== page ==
1. Do your research – the internet can provide a wealth of how-to information for first-time importers and exporters, but it’s also important to research your market and where there is a need for your product or service.
2. Get advice – There will be experts in your local international trade team, the local Chamber of Commerce and other business advice networks. Speak to companies which are dealing with products being moved around the globe and network with other businesses already successfully trading overseas.
3. Define your market – Find out how your product and service might need to be adapted for export and what regulations must be complied with. Think about opportunities in fast growth markets: it is predicted that emerging markets will be importing more than they are exporting by 2026.
4. Consider the risks – risks are higher in foreign markets than at home. Monitor your progress against your plan and re-assess the risks at regular intervals. That includes mitigating your supply chain risk by forging close relationships with your suppliers and buyers.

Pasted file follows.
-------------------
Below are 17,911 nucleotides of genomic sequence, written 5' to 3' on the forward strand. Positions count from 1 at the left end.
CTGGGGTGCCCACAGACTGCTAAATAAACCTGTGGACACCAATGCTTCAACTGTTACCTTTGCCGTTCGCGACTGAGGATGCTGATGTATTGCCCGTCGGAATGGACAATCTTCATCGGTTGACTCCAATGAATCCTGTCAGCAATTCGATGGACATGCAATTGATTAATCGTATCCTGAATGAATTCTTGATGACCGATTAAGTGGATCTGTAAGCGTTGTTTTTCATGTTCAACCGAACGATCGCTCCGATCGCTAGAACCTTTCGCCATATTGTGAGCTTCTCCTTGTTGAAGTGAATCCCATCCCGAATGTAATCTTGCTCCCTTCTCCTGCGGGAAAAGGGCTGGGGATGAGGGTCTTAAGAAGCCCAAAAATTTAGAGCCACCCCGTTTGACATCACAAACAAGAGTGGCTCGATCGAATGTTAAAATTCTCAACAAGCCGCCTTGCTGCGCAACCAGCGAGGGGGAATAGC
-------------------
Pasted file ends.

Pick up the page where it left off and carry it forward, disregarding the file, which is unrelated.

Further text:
5. Keep an eye on costs – Businesses thinking about international trade for the first time should make sure they have the right resources and commitment to put towards it. A good understanding of how fluctuations in exchange rate will affect profitability and pricing is vital.
6. Think internationally – Be sensitive to language and cultural differences in your target market. Tailor your communication to suit potential customers. A new country will have different regulations, currency, business practices and potentially language.
7. Watch the competition – Find out who you are competing with, how their products and pricing differ from yours as well as things like how and where they operate. You can learn from their successes and from their mistakes.
8. Make a plan – Be forward thinking in planning for and recruiting the right people, particularly those with special skills, and be willing to pay them accordingly. Establish structures and stick to them. It controls costs and risks and minimises wasted efforts.
9. Check the legalities – Understand the rules of engagement, particularly issues such as duties and paperwork. Finding out at the outset what is required might save a few headaches later. Secure export certification and documentation from trusted sources, which will save time and money in the long run.
10. Look to the long-term – While every profitable sale is welcome, it is always worth looking at long term market potential, to assess whether initial investment might bear fruit later. Look beyond your borders and consider the opportunities in rapidly growing markets.